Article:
Physical Activity In Young Adults With Autism Spectrum Disorder: Parental Perceptions of Barriers and Facilitators
Kinesiology and Nutrition
The importance of physical activity in persons with disabilities is well known, yet the prevalence of inactivity remains high. The physical activity behaviors among adults on the autism spectrum are largely unexplored. It is presumed that sedentary behavior and obesity are a greater health issue among young adults on the autism spectrum who no longer receive Individuals with Disabilities Education Act services and supports such as school-based physical education. Using a phenomenology approach, the parents of eight young adults on the autism spectrum were interviewed about their perceptions of the barriers and facilitators to getting their young adults on the autism spectrum physically active. The purpose of this study was to investigate parent’s perspective of physical activity barriers and facilitators of their adult children on the autism spectrum. Common themes of both physical activity barriers and facilitators included parents, behaviors associated with autism spectrum disorder, and access and opportunities.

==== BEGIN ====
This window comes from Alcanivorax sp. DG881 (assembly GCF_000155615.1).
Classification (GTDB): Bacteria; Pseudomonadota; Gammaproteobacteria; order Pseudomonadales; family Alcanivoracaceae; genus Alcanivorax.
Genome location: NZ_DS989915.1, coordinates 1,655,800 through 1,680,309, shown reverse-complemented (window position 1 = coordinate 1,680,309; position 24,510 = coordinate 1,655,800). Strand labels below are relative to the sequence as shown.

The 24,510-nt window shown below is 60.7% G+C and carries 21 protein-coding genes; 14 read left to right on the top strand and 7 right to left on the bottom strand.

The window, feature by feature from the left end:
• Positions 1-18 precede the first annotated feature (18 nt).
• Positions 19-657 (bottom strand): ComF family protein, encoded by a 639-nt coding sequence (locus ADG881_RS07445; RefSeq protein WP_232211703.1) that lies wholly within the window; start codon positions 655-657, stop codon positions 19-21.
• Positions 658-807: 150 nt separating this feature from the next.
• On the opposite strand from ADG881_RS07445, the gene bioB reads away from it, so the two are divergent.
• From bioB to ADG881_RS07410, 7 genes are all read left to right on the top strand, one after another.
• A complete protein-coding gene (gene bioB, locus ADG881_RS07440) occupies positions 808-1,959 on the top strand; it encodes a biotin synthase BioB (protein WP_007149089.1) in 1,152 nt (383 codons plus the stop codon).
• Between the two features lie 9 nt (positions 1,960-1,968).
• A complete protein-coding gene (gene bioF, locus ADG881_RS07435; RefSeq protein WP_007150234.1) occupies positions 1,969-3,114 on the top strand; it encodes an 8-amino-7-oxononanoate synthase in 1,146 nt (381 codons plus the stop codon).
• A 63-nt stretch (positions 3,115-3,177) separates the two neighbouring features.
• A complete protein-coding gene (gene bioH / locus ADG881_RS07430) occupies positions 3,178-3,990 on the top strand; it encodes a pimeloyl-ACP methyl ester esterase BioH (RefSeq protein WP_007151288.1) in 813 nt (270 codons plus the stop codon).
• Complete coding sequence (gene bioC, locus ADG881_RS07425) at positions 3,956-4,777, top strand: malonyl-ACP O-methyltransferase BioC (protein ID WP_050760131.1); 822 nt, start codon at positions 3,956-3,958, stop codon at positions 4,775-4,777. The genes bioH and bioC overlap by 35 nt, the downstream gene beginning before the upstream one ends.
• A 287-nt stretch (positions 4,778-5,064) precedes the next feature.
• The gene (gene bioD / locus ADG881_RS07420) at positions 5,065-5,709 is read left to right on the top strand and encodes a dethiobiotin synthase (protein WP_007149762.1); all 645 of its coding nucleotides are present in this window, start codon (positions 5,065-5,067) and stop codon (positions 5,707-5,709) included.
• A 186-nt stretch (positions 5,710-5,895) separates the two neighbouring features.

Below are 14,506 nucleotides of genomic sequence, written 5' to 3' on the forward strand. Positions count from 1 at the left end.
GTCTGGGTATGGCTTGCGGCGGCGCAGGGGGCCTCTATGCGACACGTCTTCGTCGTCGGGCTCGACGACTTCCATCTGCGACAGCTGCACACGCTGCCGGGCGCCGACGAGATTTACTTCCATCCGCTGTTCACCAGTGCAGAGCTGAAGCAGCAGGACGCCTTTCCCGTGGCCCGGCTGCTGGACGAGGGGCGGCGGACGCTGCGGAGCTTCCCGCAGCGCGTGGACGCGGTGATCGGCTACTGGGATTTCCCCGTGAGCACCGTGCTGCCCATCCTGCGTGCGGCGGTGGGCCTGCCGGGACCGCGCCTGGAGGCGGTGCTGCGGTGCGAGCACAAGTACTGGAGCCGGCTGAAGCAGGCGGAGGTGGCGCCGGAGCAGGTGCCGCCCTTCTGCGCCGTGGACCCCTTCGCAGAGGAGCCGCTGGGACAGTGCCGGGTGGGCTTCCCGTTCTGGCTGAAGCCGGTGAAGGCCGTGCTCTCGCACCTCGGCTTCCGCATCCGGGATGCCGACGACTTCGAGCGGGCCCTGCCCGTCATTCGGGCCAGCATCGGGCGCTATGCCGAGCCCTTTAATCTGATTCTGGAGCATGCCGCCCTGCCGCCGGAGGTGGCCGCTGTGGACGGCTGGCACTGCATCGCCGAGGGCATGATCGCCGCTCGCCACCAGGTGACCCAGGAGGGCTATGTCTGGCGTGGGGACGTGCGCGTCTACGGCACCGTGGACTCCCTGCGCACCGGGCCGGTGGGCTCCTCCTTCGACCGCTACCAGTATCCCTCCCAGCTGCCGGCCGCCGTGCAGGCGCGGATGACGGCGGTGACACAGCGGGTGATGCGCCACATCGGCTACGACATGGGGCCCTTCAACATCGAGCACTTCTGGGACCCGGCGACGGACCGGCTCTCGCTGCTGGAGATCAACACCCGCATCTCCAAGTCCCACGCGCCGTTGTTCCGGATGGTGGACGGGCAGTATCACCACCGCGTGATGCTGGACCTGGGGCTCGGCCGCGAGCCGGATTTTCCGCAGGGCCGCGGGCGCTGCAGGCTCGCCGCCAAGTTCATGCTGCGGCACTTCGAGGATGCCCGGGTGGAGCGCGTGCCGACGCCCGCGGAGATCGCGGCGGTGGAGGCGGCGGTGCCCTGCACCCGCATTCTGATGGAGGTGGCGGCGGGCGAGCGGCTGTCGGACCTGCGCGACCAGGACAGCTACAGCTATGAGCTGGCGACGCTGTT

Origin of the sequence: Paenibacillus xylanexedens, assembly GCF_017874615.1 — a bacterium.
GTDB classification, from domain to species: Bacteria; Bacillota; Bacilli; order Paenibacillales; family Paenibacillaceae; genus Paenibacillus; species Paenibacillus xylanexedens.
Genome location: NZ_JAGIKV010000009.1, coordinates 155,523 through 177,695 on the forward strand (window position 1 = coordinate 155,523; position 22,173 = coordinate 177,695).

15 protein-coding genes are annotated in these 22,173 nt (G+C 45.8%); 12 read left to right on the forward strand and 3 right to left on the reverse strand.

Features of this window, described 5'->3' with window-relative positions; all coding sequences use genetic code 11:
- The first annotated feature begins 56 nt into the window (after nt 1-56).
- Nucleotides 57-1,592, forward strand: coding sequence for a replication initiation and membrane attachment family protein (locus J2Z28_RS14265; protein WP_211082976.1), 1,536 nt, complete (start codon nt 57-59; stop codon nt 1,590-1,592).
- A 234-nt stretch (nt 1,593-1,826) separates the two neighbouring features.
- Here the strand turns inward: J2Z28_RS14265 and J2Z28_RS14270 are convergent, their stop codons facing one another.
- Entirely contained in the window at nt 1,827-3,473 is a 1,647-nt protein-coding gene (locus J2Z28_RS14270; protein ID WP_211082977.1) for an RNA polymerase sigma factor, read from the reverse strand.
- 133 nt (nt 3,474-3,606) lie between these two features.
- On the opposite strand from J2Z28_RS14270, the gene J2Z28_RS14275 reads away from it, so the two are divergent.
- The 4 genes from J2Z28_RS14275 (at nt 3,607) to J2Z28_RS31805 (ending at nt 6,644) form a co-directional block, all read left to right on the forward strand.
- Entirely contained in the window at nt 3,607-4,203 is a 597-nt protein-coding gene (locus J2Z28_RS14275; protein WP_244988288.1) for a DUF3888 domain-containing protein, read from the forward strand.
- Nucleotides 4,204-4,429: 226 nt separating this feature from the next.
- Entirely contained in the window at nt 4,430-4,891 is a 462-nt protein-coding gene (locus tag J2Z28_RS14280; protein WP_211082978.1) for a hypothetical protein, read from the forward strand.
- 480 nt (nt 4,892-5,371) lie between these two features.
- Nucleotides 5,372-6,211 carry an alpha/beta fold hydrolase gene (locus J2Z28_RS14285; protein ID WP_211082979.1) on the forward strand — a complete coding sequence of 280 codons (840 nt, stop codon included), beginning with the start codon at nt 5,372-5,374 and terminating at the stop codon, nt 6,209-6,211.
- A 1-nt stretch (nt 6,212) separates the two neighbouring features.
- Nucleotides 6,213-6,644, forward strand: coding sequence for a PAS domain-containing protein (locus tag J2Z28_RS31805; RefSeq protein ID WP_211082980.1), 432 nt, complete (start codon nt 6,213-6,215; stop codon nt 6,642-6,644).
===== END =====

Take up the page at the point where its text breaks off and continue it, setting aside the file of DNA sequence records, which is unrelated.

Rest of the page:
Block, M. E.,
Bishop, J. C.,
(2019). Physical Activity In Young Adults With Autism Spectrum Disorder: Parental Perceptions of Barriers and Facilitators. Autism, 23(6), 1398-1407.
Available at: https://aquila.usm.edu/fac_pubs/18029